Yes, there has long been an argument that when you claim ESA you are claiming one benefit. DWP like to argue that you're either claiming contributory or means-tested or both. They have said that you need to specify which and it's not their problem if you get it wrong. Thus lots of people who claimed contributory should also have had means-tested from day one (mostly single people with no children).
A number of UT decision have decided that ESA is one benefit and the DWP approach is wrong. Finally, after some delay, they are trawling and fixing.
I took one of the UT cases for a client which decided this was the case
Does anyone know the weekly ammount we have been undrpayed!
I sympathise but I can wholly understand the logic.
First of all DWP have thus far refused to disclose the exact nature of the error. We know it's means-tested ESA. We're guessing it's not just a specific premium but is more to do with not assessing people for means-tested when they claimed contributory. We're guessing but until we get a response to an FoI request (Benefits and Work have certainly done one) we don't really know.
Now, regardless of whether it's the former or the latter, the amount payable will vary from person to person because it's a means-tested benefit based on income and capital and everyone's income and capital and circumstances will be different i.e. exactly what I put in my last post.
If you were, during the period in question, only on contributory ESA and maybe PIP then how exactly would DWP know your exact circumstances throughout the period they think they've underpaid you? Neither benefit require you to declare income or capital. Any info. they did have would likely be years out of date.
The answer to that is that they have no way of knowing what your income and capital was for that period. Thus, they have to ask you. It could well be, for example, that if they looked at your circumstances on the date of claim then you qualified but a week later you won £50,000 on the Premium Bonds and no longer did. How would they know?
Now, legally speaking, they could send out a form asking you to declare your circumstances throughout every week of the period they are considering paying for. They could also ask you to back that up with evidence such as bank statements etc. That form doesn't exist. To devise, agree, print and post that form could take several months and cost a significant amount of money. It would most likely be much longer than what has been sent out.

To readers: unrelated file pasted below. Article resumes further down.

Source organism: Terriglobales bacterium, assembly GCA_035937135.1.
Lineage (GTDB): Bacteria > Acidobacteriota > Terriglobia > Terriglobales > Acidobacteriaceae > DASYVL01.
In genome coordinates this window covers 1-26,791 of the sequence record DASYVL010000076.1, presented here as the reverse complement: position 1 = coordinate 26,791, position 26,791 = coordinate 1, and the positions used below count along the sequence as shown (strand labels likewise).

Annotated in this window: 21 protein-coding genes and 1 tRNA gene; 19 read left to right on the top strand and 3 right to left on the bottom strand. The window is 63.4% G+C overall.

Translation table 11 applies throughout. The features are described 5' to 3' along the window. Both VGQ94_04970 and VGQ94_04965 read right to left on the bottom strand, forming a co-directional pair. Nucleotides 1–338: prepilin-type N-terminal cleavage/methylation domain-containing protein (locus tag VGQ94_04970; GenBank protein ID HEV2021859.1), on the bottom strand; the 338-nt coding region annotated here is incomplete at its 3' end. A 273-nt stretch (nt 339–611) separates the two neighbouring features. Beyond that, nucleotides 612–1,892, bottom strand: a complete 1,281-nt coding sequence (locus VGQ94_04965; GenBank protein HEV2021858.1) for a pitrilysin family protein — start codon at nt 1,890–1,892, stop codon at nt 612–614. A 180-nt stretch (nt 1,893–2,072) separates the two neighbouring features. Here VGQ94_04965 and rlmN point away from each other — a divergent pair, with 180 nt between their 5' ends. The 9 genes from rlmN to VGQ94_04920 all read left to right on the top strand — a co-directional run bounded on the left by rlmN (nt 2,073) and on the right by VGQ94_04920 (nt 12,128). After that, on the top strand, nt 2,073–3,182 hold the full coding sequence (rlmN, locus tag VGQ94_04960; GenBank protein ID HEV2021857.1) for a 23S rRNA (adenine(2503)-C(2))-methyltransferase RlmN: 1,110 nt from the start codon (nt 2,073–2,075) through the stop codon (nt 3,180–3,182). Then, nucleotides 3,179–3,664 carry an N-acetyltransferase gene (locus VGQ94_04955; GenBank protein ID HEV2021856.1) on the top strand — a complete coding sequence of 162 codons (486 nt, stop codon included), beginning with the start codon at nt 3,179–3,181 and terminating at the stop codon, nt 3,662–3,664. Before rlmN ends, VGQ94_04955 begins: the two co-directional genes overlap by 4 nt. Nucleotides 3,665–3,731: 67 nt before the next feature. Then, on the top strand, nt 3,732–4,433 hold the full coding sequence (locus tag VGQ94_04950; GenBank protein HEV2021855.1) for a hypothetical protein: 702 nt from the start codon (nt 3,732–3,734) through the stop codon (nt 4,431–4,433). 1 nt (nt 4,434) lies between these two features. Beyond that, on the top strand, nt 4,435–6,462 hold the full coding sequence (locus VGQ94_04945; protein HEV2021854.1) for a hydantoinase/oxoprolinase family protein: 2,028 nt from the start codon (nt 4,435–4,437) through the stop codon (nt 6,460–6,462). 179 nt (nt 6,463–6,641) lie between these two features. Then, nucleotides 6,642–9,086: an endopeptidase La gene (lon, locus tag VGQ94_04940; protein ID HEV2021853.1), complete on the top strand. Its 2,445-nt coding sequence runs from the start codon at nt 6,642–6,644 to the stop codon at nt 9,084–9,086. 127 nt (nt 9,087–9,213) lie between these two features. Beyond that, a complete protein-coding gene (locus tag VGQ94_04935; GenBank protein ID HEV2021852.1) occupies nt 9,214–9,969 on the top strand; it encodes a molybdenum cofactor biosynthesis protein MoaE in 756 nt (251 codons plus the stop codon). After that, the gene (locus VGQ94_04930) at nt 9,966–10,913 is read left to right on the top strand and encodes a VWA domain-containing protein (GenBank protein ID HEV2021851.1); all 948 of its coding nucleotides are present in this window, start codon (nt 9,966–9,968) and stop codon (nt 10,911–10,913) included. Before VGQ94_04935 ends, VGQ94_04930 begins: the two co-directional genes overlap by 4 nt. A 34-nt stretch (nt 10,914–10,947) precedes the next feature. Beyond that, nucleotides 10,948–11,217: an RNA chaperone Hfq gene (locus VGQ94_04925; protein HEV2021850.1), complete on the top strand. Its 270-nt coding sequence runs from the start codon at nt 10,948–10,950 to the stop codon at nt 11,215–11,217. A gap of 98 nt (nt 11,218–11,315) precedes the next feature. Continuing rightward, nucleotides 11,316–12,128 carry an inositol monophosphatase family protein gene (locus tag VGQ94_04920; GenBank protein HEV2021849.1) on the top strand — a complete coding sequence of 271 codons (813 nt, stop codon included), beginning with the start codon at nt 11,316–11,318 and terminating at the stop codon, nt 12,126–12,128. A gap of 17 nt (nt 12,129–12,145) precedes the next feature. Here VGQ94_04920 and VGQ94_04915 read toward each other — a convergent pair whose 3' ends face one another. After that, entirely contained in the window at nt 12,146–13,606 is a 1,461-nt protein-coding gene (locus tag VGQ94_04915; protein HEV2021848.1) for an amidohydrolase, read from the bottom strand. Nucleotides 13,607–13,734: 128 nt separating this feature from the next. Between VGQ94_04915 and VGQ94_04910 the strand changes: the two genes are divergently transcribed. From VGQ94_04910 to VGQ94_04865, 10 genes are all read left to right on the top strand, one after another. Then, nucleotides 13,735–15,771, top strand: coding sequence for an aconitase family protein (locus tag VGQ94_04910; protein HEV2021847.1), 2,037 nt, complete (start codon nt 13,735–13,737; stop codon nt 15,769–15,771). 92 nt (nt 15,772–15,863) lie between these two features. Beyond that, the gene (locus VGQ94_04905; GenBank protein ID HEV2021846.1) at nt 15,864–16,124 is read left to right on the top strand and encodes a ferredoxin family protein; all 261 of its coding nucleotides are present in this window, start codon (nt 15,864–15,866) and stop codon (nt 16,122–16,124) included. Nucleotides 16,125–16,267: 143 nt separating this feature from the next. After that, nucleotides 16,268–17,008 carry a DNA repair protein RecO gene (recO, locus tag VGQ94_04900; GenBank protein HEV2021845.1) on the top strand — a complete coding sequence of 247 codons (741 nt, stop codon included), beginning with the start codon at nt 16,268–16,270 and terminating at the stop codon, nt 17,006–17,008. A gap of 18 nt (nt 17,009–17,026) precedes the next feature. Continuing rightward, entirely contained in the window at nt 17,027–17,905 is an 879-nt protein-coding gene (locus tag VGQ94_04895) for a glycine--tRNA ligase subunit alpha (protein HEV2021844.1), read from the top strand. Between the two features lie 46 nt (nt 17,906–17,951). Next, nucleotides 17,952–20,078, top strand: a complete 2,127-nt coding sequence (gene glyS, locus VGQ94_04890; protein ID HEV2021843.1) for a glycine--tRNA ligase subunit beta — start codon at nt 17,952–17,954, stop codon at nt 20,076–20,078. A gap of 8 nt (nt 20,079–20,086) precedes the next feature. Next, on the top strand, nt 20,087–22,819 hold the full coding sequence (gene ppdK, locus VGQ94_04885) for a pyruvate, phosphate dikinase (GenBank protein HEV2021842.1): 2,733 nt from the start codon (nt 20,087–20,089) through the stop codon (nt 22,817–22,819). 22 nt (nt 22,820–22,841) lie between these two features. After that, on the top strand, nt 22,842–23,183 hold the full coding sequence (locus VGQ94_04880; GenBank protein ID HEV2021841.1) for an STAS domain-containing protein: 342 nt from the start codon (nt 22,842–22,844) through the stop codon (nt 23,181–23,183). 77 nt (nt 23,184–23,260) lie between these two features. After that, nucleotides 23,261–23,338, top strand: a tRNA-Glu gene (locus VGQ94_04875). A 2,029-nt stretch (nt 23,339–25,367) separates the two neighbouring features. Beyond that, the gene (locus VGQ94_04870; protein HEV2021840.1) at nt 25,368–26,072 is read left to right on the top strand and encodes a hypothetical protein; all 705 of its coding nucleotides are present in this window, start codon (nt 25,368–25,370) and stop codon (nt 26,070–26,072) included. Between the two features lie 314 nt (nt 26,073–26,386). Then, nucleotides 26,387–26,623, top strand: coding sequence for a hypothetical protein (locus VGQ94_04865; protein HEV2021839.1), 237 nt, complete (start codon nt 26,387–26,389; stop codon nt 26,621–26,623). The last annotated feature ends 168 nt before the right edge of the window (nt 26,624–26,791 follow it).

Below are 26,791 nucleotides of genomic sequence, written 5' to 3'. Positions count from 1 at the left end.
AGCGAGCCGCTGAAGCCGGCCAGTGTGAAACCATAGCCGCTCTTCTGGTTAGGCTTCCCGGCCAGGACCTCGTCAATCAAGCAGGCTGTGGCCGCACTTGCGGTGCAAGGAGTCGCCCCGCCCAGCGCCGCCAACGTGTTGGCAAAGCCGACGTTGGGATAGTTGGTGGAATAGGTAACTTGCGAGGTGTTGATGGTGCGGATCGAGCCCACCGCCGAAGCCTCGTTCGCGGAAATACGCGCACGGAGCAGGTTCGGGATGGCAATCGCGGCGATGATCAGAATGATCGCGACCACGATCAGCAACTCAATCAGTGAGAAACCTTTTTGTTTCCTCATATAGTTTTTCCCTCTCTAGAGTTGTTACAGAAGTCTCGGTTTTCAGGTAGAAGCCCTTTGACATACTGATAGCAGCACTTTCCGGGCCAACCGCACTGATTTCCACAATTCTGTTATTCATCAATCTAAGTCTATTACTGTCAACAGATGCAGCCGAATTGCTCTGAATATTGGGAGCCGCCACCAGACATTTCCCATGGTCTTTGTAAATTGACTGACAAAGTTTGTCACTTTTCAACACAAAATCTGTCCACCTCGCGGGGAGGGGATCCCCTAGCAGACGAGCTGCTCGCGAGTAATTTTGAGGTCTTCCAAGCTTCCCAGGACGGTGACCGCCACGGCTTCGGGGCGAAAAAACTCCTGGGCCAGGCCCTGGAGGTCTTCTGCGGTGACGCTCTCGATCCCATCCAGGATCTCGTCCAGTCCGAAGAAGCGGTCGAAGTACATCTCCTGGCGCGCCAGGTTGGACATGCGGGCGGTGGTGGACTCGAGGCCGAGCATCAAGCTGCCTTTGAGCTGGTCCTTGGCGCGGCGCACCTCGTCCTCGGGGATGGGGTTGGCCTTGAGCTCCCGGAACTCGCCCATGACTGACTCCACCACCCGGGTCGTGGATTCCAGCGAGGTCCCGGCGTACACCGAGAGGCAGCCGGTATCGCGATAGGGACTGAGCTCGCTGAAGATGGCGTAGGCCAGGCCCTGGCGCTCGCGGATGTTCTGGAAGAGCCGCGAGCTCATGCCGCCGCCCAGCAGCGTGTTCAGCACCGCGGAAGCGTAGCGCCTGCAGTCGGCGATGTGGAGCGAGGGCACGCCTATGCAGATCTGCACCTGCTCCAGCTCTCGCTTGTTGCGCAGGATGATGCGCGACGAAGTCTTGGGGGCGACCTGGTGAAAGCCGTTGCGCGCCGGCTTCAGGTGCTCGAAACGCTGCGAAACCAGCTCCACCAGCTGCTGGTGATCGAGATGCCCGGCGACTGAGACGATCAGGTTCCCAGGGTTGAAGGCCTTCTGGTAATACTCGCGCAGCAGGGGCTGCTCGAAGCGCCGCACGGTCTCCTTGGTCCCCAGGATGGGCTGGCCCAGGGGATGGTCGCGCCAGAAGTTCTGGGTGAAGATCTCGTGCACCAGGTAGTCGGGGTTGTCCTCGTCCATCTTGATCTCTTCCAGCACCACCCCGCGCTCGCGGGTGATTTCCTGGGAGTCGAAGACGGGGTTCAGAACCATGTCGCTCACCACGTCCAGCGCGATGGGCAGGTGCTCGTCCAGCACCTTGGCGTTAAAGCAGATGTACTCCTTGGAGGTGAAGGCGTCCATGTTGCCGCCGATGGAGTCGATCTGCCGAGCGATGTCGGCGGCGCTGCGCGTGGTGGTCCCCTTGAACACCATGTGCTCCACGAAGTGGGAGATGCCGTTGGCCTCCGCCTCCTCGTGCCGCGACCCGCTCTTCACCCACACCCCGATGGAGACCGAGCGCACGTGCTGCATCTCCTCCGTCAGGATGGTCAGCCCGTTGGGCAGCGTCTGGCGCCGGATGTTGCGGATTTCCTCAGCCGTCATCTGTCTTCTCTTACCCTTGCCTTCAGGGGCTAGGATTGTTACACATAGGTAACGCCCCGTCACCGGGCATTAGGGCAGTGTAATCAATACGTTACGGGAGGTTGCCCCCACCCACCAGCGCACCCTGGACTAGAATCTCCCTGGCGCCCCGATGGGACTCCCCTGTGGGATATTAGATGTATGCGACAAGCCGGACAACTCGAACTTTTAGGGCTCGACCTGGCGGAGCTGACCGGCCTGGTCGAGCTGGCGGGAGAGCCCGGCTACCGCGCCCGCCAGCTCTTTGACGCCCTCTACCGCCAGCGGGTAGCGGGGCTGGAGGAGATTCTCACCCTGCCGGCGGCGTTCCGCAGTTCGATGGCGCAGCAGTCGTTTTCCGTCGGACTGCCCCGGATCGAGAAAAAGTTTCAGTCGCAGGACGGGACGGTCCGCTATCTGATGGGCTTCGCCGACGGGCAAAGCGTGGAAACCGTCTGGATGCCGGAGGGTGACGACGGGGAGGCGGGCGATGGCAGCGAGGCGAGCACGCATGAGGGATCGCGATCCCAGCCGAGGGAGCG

In those circumstances the better option would be to use an existing form which allows you to declare your circumstances without perhaps as much scrutiny as the other route. If your income or capital went up in the period in question then a snapshot of what it was at the outset will see you probably benefit more than you might otherwise. If it varied then you may want to give them more detail in order to get correct arrears.
So, all things considered, whilst the form is long and detailed, using it does seem a proportionate response.
This is the first instance I've seen of how they're approaching this so it is possible an ESA 3 was the wrong form/response but it does seem a credible one in all the circumstances.
Now, the question then arises of could they use a change of circumstances form to allege a change of circumstances and trigger another assessment?
In theory, yes, absolutely.
In practice, it seems very unlikely. This is a form asking about income and capital throughout the period. It has been sent out to determine (we think) entitlement to means-tested ESA for a past period. Only if anything was written in it which raised a question as to capability for work would it be treated as raising a question about the medical aspect.
For example, if declaring income and capital revealed you'd been undertaking work which hadn't been approved as permitted work. If you complained about filling in the form inconveniencing you because of your impairments but then listed one they were unaware of or a surgery you'd recently had which they were also unaware of. Those sorts of things would legitimately allow the claim to be opened up to reassessment.
In cases like this it's better to let DWP trawl rather than proactively chase as anything said inadvertently over the phone could also trigger reassessment.
Fill in the form as best you can and, if you disagree with any subsequent award, you will have the right to a mandatory reconsideration etc. albeit that to prove any calculations as wrong or too simplistic the onus will be on you to evidence that.
Apologies for the length. Hope that answers it.
No problem. Apologies for the length of the post. Just wanted to make sure it was all covered.
At best they will have a snapshot of income and capital at the start of a contributory claim. In most cases they won't else they'd have paid up. In order to pay benefit after that period they will need to know what, if anything, subsequently changed. So, they have to ask.
They can only ask for bank details (account number and sort code etc.) in connection with any claim you want paid into a bank account. They can ask for bank statements in connection with means-tested benefits but they only do that at the outset of a claim when you are expected to evidence your entitlement or if they are in receipt of information which suggests something has changed (from you or someone else).
That's what HB and CTR do. Only at the outset; on renewal or upon receipt of new information. Not at "any" time.